Menopause : Fermented red clover cuts bone loss

 Increases the bioavailability of the bioactive estrogen, helps with menopause effects. 

Published: 17th July 2017 12:13 PM  |   Last Updated: 17th July 2017 06:31 PM   |  A+A-

Image for representation only.

By ANI

NEW YORK: A sign of relief for women undergoing menopause, as a study has found that fermented-red clover extract can effectively reduce the number, severity of hot flushes, hormonal swings and bone loss.

The study also found that the extract prevents the normally accelerated menopausal bone loss affecting one in three women over the age of 50.

A researcher Max Norman Tandrup Lambert said that the fermentation process of the red clover extract that makes the difference, as the lactic acid fermentation increases the bioavailability of the bioactive estrogen-like compounds.

The team investigated fermented the red clover extract as a healthier alternative to traditional estrogen therapy proscribed by doctors.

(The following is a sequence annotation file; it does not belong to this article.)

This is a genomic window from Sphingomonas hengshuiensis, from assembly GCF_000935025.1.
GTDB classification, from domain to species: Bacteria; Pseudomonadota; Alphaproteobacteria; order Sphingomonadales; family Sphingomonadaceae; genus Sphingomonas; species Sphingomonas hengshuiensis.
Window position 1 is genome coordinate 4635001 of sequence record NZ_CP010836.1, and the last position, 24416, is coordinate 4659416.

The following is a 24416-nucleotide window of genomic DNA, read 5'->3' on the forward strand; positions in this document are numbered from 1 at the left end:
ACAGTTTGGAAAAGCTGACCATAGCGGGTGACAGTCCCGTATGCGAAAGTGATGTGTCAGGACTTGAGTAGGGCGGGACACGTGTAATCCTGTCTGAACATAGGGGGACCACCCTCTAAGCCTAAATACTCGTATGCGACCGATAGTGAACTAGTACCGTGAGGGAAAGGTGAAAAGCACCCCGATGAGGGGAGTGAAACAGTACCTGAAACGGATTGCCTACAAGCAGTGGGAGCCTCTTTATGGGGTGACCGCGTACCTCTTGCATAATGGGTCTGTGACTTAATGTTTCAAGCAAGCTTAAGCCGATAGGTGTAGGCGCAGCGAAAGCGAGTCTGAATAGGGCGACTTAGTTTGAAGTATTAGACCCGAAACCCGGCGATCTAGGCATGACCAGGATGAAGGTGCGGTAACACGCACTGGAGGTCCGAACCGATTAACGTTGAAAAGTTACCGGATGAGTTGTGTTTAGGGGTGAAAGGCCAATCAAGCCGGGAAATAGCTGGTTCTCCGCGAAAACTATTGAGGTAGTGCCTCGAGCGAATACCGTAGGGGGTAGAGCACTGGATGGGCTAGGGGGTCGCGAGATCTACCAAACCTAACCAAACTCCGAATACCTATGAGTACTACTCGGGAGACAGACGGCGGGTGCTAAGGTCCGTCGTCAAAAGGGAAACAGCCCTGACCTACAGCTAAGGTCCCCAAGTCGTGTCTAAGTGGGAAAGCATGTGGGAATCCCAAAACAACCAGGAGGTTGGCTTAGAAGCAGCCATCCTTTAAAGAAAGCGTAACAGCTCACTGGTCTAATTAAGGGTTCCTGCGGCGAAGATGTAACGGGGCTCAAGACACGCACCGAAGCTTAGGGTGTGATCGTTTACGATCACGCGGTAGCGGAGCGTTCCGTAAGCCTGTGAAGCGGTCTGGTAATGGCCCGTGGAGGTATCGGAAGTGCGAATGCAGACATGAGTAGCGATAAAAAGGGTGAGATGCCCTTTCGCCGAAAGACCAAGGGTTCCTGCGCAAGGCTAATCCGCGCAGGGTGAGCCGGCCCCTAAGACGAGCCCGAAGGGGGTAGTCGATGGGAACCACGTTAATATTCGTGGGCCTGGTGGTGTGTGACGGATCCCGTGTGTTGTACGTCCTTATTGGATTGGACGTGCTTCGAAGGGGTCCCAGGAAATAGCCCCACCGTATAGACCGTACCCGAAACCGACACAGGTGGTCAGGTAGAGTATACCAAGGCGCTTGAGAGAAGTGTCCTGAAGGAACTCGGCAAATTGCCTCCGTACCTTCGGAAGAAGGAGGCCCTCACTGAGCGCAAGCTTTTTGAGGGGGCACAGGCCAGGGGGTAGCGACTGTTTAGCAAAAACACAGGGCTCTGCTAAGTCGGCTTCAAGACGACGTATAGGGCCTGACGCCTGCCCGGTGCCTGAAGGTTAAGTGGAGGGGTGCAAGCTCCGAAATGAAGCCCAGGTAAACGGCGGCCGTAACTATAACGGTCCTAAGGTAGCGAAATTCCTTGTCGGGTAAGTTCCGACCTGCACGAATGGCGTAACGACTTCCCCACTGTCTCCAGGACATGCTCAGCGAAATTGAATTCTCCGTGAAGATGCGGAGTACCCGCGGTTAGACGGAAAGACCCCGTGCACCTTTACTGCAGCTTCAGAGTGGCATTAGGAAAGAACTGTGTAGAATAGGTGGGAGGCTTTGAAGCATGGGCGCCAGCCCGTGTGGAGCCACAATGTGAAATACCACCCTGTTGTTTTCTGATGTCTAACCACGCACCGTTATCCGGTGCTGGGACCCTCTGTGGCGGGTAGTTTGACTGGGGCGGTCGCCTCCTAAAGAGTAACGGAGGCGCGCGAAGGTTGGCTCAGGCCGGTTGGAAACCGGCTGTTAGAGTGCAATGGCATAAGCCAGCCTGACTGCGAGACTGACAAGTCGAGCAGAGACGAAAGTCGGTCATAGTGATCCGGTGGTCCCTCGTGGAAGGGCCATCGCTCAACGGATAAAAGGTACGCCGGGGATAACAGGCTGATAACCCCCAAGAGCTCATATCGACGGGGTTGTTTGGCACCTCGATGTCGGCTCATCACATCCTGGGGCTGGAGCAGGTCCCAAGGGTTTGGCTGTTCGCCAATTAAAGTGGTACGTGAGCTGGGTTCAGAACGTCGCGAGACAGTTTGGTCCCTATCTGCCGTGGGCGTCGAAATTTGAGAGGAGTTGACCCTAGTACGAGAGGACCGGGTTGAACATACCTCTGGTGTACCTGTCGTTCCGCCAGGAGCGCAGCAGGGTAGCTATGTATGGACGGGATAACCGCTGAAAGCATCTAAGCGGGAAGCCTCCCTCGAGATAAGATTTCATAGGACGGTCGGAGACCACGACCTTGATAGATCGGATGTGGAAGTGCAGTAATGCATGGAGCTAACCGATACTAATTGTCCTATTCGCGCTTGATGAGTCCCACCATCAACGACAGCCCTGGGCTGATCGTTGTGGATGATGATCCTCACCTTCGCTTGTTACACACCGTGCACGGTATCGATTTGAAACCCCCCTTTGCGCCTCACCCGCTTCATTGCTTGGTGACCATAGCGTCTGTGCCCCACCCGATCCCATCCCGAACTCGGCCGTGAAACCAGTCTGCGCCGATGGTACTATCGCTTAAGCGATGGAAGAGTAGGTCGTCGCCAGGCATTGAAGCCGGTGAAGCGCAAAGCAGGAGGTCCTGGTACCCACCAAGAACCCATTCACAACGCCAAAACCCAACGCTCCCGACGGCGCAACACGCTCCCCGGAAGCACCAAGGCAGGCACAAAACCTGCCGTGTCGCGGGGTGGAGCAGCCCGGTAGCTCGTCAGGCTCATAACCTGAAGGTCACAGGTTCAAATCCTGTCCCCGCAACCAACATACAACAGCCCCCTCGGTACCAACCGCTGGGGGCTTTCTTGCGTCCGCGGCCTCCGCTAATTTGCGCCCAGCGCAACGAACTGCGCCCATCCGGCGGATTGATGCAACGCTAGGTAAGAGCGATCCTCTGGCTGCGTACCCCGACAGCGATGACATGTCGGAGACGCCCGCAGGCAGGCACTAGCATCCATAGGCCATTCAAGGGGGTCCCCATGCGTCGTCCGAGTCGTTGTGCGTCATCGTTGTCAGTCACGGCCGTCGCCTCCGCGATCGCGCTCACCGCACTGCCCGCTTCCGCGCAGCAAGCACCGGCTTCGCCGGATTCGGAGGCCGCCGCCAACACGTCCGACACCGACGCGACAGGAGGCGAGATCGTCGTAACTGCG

In the ensuing collaboration it was Per Bendix Jeppesen and Max Norman Tandrup Lambert that advised the farmer in fine-tuning his Red Clover extract to improve the gastro-intestinal uptake of the active isoflavone compounds.

They analysed 60 women with menopause symptoms based on criteria of at least five severe hot flushes per day and blood tests (including FSH, that indicates the "stage" of menopause).

The women were separated into two groups of 30 each, in which 30 drank 150ml Red Clover extract per day for 12 weeks, whilst the other 30 drank a masked placebo product.

After 12 weeks they were tested again.

In this study, the hot flush symptoms of women were measured using a so called 'skin conductor', a device that is applied to the underside of the wrist that can determine the number hot flush events and their severity objectively based on sweat secretion.

Similarly, the effect of the red clover extract on bone health has been tested via so-called DXA scans of the spine and hips.

These findings are very promising as the benefits take place without any of the side effects of traditionally proscribed hormone therapies that increase the risk of cancers and cardiovascular diseases.

The research appears in the journal PLOS ONE.

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